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"Each individual should allow reason to guide his conduct, or like an animal, he will need to be led by a leash."
Diogenes of Sinope

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Tuesday, December 23, 2008

Please throw this cliche under the bus

The defining journalistic cliche of 2008 has to be the ubiquitous and annoying phrase "thrown under the bus", meaning to repudiate, reject or make a scapegoat of someone with whom one was previously closely associated. It was used so often during the US election - for example to describe Barack Obama's treatment of Reverend Wright, Tony Rezko, Bill Ayers, his white grandmother - that no self-respecting journalist or blogger could avoid using it and maintain his "street cred". Now that the year is winding to a close & a new era of hope and change is dawning south of the border, here's a lonely plea: PLEASE, PLEASE, PLEASE banish this irritating trite phrase to the ash-heap of history.

It's hard to pin down the origins of this metaphor. Urban Dictionary says:
A Boston radio station manager coined the term circa 1987-88 when canceling a radio network's services on his music-oriented FM station, stating that he was going to put the network "under the bus." The term was picked up by staff members to describe conduct in which one person would try to gain an advantage in company politics by speaking ill of, or doing something to reflect disfavorably on, another. In this context, it generally meant something that was a combination of sneaky, subtle and vicious. The phrase crept into on-air talk. In time, the radio station's owner acquired a sports-oriented station whose employees picked up the phrase and eventually began using it on highly-rated programs.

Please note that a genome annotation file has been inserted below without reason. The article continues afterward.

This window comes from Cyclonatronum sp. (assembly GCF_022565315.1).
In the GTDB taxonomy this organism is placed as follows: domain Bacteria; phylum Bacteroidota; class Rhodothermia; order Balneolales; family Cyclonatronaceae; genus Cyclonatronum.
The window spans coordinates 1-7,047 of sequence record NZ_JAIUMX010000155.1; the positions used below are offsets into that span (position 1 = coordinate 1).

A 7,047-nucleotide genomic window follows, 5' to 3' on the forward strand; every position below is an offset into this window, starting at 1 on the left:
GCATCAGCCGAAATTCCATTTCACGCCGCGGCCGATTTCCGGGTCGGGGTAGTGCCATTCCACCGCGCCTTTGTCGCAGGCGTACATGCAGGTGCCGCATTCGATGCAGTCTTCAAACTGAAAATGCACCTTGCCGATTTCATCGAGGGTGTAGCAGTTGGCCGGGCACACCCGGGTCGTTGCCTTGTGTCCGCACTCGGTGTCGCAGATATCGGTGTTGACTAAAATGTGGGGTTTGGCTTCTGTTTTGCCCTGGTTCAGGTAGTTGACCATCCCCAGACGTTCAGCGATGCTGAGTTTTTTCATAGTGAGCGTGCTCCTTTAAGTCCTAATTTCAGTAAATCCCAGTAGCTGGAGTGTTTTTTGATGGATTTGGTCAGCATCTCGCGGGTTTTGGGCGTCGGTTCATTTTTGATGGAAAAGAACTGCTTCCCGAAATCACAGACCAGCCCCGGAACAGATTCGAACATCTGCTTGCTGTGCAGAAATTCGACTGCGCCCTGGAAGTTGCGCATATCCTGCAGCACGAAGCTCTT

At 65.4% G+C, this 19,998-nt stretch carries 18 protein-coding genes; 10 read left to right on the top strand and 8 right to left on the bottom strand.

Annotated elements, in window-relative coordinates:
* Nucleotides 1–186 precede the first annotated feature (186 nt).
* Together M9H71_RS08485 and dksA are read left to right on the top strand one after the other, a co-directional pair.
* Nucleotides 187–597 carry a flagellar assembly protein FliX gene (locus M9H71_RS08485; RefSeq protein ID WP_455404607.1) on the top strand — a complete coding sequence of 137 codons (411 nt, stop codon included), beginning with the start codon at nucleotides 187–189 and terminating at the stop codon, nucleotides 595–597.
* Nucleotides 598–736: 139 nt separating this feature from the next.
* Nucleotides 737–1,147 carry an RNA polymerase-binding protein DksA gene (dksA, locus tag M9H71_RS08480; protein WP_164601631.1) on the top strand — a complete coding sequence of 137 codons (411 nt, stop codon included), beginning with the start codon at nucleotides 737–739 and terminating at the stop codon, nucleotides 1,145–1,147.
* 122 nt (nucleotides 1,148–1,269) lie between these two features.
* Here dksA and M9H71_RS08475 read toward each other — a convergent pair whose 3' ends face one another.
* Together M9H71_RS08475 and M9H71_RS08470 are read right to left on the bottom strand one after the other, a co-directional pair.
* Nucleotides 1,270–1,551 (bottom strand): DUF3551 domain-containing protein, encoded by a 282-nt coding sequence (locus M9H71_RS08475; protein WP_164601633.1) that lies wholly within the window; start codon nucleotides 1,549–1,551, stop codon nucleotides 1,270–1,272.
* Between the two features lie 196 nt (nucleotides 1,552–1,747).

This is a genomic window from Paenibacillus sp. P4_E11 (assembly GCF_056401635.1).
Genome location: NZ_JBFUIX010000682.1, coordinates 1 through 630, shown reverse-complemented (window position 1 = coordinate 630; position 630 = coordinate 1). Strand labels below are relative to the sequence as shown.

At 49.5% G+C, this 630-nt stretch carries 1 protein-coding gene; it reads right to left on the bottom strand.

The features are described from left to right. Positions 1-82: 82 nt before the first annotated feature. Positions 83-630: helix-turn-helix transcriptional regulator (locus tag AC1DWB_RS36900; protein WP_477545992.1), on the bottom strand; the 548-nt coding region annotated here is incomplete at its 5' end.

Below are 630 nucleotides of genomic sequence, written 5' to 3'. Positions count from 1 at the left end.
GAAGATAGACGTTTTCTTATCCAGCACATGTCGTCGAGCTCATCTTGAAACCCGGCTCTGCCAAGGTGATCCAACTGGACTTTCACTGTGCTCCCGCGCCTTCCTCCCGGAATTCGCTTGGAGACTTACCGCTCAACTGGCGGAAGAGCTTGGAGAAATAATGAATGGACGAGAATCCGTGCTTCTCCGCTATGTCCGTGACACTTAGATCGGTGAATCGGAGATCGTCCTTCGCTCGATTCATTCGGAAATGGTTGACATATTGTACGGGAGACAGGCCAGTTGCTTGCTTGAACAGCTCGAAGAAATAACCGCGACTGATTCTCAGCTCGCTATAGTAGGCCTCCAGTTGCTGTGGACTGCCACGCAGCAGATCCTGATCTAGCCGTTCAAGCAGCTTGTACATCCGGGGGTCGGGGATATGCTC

Newsweek reports a different origin:
William Safire, the author of "Safire's Political Dictionary," traced the popularization of the phrase back to Cyndi Lauper, who jauntily tossed her critics "under the bus" after the release of her debut album "She's So Unusual" in 1983, says Safire. But he suspects that the phrase has deeper roots in minor-league baseball, where players are almost always bused to away games. In fact, its original meaning could be have been quite literal: be on time for the bus, or you will be thrown underneath it, into the storage bays. He says the metaphor has also been used as a way to say "get with it, or get lost," as in "you're either on the bus, or you're under it." He isn't quite sure when the meaning of the phrase crystallized into the act of "summarily and decisively rejecting someone."
This cliche is stubborn - the election is long over but journalists keep dragging it out of storage like a comfortable sweater. Here's CNN's John Roberts in an interview on Tuesday with Joe "the Plumber" Wurzelbacher:
ROBERTS: Joe Wurzelbacher, you probably know him better as Joe the plumber. He became a blue-collar talking point during the final leg of the presidential campaign. Well now, Joe is out with a new book with his take on American values. Joe Wurzelbacher, author of "Joe the Plumber: Fighting for the American Dream" joins me now from Toledo, Ohio.